Chronic Hoarseness Caused by Acid Reflux (LPR)

Hoarseness is typically associated with a cold. A cold usually passes fairly quickly, and the voice sounds normal again.

If the hoarseness lasts for a long time, though, airway reflux could be the cause. Airway reflux is also known as laryngopharyngeal reflux (LPR).

What is LPR?

LPR describes the rise of acidic aerosols from the stomach through the esophagus to the throat and airways. In contrast to classic acid reflux (known as GERD), where acidic gastric juice irritates the esophagus, airway reflux does not cause typical reflux symptoms such as heartburn.

LPR is also called silent reflux because it causes unspecific symptoms, making the diagnosis difficult.

How LPR causes hoarseness

An enzyme from the stomach, called pepsin, is carried along with the acidic aerosols (a fine mist). Pepsin breaks down proteins and is thereby involved in the digestive process. It can cause a lot of damage outside the stomach, though, because it continues to perform their digestive functions where they’re not needed.

Once pepsin reaches the throat and airways, it irritates the mucous membranes and causes inflammation.

Inflammation of the larynx (voice box) leads to hoarseness. Because the larynx is close to the esophagus, it can easily be affected by acid reflux. 

Our voice-box is a sensitive organ that is easily impaired by even small amounts of inflammation. That is why even light LPR can cause hoarseness.

How to recognize when hoarseness is caused by LPR

Affected people report that they perceive their voice as unfamiliar and that their voice sounds rough and raspy. Moreover, they experience feelings of tension in the larynx and that their voice gets tired easily.

People who use their voice a lot, such as singers and speakers, observe that their voice takes longer to warm up. Singers might have difficulties in controlling their voice as they are used to. The voice might get tired unusually quick.[1]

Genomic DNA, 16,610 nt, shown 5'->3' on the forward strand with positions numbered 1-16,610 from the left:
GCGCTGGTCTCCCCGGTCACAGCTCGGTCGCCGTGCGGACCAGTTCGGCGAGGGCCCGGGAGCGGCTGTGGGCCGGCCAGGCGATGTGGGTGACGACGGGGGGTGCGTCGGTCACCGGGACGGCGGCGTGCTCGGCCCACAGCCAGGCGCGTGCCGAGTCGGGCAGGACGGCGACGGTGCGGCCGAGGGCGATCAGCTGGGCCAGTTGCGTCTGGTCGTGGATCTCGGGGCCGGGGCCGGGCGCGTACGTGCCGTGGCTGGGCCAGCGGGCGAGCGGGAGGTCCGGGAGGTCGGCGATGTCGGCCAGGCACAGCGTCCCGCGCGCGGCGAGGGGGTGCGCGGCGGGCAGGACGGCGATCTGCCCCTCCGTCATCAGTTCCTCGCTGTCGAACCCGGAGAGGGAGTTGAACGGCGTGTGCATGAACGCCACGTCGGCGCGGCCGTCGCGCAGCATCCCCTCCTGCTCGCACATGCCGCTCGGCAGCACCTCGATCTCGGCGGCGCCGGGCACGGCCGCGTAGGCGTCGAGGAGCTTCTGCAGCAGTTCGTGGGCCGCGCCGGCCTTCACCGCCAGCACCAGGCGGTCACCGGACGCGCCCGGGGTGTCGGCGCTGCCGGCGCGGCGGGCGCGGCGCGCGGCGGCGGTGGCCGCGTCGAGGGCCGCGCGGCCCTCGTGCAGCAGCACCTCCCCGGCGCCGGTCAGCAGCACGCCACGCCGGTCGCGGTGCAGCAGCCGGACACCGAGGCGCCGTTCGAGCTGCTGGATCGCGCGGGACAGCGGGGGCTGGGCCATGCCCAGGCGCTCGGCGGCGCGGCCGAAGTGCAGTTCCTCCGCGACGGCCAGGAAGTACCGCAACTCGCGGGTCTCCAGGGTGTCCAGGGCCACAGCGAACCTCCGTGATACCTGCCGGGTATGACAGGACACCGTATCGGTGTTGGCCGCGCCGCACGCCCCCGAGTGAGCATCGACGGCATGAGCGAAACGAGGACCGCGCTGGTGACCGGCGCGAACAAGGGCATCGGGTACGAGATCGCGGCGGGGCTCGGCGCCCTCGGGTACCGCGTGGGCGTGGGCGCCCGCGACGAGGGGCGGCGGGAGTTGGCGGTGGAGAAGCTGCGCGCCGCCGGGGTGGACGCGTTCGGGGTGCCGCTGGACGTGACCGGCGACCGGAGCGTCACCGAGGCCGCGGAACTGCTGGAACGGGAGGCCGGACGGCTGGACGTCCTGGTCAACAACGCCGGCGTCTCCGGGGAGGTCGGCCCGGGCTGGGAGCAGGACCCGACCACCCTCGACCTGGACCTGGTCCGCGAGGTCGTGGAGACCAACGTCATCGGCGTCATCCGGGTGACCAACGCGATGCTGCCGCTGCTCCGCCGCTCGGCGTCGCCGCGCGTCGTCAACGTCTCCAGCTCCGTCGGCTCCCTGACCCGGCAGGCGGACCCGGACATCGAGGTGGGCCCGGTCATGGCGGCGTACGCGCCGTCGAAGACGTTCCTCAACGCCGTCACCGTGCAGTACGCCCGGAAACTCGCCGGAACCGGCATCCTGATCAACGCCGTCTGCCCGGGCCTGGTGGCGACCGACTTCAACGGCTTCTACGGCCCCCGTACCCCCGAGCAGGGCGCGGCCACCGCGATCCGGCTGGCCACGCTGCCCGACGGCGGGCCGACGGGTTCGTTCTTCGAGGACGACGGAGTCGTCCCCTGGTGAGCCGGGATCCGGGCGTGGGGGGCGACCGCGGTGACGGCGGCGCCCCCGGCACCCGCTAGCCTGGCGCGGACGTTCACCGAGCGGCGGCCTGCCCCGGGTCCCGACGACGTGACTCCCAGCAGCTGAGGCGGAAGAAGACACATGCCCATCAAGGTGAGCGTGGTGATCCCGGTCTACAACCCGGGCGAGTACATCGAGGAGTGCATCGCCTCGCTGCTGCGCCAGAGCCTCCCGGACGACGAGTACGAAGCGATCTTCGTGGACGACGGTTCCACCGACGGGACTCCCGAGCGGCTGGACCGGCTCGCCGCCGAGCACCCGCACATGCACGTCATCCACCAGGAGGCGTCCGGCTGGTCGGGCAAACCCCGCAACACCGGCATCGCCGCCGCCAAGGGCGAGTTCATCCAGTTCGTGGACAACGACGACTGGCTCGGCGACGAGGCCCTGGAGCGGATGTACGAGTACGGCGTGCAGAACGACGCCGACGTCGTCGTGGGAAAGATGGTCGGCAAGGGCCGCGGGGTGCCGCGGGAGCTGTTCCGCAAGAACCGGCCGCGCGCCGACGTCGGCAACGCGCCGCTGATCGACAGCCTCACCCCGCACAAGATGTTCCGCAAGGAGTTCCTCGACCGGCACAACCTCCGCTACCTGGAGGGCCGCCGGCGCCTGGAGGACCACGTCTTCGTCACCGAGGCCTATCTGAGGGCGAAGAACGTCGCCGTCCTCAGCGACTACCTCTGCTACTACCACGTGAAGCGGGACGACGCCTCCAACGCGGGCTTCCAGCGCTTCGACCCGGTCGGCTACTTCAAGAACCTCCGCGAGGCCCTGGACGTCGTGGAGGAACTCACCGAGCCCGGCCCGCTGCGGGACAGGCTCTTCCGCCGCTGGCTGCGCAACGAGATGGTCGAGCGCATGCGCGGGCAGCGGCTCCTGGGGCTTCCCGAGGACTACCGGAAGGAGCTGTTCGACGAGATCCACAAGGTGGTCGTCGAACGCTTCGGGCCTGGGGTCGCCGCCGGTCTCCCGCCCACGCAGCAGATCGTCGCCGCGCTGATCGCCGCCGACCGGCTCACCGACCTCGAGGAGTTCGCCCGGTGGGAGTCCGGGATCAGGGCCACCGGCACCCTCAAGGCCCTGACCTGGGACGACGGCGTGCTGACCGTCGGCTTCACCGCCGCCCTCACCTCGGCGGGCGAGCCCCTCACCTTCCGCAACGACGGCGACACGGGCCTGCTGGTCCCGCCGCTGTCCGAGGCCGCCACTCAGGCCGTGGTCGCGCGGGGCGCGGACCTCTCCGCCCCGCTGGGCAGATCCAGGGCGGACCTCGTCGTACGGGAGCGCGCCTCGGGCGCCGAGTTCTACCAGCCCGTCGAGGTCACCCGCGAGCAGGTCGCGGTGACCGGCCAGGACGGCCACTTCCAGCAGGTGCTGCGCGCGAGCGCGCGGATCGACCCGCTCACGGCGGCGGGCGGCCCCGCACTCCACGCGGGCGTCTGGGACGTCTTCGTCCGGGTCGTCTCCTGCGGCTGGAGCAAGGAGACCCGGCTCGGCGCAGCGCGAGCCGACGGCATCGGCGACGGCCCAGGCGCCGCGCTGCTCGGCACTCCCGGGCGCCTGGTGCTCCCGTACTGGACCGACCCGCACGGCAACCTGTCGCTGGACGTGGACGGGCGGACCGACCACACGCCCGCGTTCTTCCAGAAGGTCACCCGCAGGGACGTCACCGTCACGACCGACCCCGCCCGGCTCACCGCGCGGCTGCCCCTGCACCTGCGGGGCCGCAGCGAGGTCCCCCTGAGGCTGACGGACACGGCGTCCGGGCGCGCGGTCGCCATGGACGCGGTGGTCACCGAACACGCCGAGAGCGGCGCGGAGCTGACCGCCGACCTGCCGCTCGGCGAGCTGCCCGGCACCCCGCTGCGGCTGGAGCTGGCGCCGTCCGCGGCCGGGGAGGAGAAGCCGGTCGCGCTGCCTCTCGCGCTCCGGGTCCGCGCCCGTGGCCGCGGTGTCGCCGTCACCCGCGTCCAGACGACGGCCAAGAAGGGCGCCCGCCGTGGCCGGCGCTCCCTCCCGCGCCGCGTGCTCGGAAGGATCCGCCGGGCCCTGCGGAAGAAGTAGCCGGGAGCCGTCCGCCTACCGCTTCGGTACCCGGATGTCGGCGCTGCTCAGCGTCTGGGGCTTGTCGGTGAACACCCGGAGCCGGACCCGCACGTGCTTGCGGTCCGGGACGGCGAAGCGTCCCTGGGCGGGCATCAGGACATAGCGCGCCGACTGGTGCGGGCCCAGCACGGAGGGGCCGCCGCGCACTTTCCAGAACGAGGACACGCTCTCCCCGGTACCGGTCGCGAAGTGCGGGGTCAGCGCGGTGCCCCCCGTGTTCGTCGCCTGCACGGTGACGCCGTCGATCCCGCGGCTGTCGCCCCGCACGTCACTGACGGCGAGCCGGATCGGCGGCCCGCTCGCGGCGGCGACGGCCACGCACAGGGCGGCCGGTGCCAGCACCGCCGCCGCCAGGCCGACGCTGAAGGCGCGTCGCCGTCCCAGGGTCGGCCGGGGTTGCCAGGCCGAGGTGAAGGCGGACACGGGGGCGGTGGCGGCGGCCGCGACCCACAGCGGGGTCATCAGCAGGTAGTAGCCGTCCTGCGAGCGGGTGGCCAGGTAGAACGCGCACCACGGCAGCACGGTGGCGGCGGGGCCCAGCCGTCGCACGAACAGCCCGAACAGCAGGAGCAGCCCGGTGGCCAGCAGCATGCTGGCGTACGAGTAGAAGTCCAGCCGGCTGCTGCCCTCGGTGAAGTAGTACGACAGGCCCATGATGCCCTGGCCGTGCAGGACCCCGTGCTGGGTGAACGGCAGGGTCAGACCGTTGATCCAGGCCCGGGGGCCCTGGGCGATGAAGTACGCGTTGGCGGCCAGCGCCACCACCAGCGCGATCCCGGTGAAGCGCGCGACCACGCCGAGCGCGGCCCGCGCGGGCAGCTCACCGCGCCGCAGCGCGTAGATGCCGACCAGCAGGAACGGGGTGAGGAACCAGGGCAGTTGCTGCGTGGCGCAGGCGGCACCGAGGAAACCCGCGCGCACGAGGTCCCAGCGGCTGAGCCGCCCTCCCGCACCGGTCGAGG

Hoarseness that is caused by acid reflux does not really differ from hoarseness from other causes. That is what can make the diagnosis just based on this one symptom difficult. Often the symptoms are contributed to poor voice hygiene, particularly in people who need to talk a lot for work. However, reflux is actually a common contributor to voice problems and often overlooked.

Silent reflux doesn’t only cause hoarseness but many other symptoms. If you have not just one but multiple symptoms of LPR, it makes it much more likely that you indeed do suffer from airway reflux. One useful tool to find out whether the symptoms point towards LPR is the RSI test.[2] It simply asks you about the severity of different typical LPR symptoms to calculate a symptom score. You can take the test online on Refluxgate. However, particularly for people who use their voice a lot, hoarseness often shows up long before other symptoms do.

Early treatment of LPR is recommended. The earlier action is taken, the easier and more successful is the treatment. Dietary changes are a meaningful treatment approach because they target the root cause of the disease.


References

[1] Lechien JR, Huet K, Khalife M, et al. Impact of laryngopharyngeal reflux on subjective and objective voice assessments: a prospective study. J Otolaryngol Head Neck Surg. 2016;45(1):59.

[2] Befalsky PC, Postma GN, Koufman JA. Validity and reliability of the Reflux Symptom Index (RSI). Journal of Voice – The Voice Foundation 2002;16(2):274-7.

Gerrit Sonnabend
 

Gerrit is a German data scientist & medical publisher. His formal education is in qualitative research. He had severe reflux himself. Read more about him here.